and town election since he was made a voter, until two
years since, when he became too feeble to go to the polls,
though he did, however, vote for Mr. Roosevelt in
November, 1904. To talk with this man on historical
matters is like sitting at the feet of Gamaliel. Mr. Hiram
Barbour is in feeble health, and nearly. blind — lives with
his daughter in the famous Jesse Barbour house. The
latter was a shoemaker, and oft did I visit his shop at noon
time, for the repair of my boots, and, before I could
understand much about politics, I many times heard him
discourse on Jeffersonian democracy, as he at the same
moment was hurrying through my work so that I might
not be late at school. He was a disciple of Thomas
Paine, but it took an able logician to match him in argu-
ment on theology or politics. He was, withal, a very
good man.

There have been noteworthy incidents in the lives of


some of the early settlers In Canton, which I proceed to
relate. General Ezra Adams was prominent in the for-
mation of the town, and represented it several times in
the legislature. I feel honored in a relationship, resulting
from the marriage of a sister of my father to a son of
his. His descendants are quite numerous, and highly
respectable. His wife survived him a few years. Ac-
cording to a story I heard in my boyhood, and now con-
firmed to me by one of the oldest people in Canton, she
possessed some of the heroism of Israel Putnam. She
awoke one night, hearing some one in her cellar; she
arose, prepared herself to face the burglar, and, with
candle in hand, and, seemingly, her life in her hands, she
descended alone into the cellar, and, to her surprise, found
a poor neighbor there, helping himself to meat from her
barrel. In the well-known kindness of her heart, it can-
not be doubted she permitted the poor man to carry home
some food, but with the sharp injunction thereafter to
take the honest way to supply his wants, by applying to
her when needy.

Mr. Ephraim Mills, who was born in 1782 and died
August 7, 1863, was of an age to assist in the organiza-
tion of the town. In 1806, and did materially assist. In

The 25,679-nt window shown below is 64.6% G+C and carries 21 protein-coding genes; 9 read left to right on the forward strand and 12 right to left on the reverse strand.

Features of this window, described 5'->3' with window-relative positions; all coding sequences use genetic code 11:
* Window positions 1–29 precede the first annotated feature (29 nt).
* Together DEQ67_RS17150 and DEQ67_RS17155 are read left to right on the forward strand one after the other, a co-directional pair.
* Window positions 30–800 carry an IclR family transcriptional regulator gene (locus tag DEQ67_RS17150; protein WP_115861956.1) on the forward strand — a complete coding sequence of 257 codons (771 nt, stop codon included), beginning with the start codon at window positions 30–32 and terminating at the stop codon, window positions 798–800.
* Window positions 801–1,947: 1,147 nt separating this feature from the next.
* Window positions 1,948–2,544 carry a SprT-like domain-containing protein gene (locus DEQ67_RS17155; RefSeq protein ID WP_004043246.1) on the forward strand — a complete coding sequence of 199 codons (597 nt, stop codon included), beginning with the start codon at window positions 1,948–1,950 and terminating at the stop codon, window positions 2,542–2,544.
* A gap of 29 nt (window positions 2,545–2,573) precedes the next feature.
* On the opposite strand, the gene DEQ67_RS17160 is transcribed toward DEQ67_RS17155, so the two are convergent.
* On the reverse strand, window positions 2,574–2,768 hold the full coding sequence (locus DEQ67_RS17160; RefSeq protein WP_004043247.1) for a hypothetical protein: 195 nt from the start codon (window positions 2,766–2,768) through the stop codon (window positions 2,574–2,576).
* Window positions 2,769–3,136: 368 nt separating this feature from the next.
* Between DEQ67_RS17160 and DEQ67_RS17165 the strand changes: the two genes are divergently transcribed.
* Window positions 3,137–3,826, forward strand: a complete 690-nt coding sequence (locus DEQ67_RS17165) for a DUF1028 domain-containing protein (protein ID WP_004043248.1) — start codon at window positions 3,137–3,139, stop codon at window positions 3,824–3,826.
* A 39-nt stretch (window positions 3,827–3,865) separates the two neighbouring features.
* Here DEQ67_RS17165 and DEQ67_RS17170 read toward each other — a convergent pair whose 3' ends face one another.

connection with the Canton centennial celebration, a query
arose in my mind how it happened that the town came to
have its beautiful name. I never had heard, and, so far
as it has come to my knowledge, there has been nothing
said about it in connection with the celebration. I began
an Investigation and was Informed by Mr. Mills's esti-
mable daughter, Mrs. R. O. Humphrey, whose memory
goes back into the forties, that she had often heard her
father say that he suggested the name. But, why Canton?
It came from Mr. Mills's Interest In the Swiss people
and their ardent patriotism, and was suggested to his
mind by their territorial divisions into cantons. The
name appealed to him, partly because of its pleasant


sound, and its being so easy to speak and write. Mr.
Mills did not have the educational advantages of this day,
but, by his very studious habits he came to be a man of
rare intelligence. He had a great fondness for the natu-
ral sciences, anci his knowledge of philosophy, chemistry
and astronomy was extraordinary, and in historical mat-
ters he was an authority. He was the first judge of
probate of the district of Canton after the town became
a probate district in 1841. His daughter holds his com-
missions, signed respectively by Governor Chauncey F.
Cleveland, Governor Roger S. Baldwin and Gov^ernor
Clark Bissell. He three times represented the town in
the legislature. It has been the rule in Canton to send
a man to the legislature but once, so that the honor might
pass around, and some have died waiting for their turn
to arrive.

Mr. Rollin D. Lane, a Canton boy, early orphaned
by the death of his father, relates to me a pleasing inci-
dent in the life of another of those early Canton men,
Mr. Elam Case, grandfather of Benjamin F. Mr, Case's
family lost a little household article, of no great value,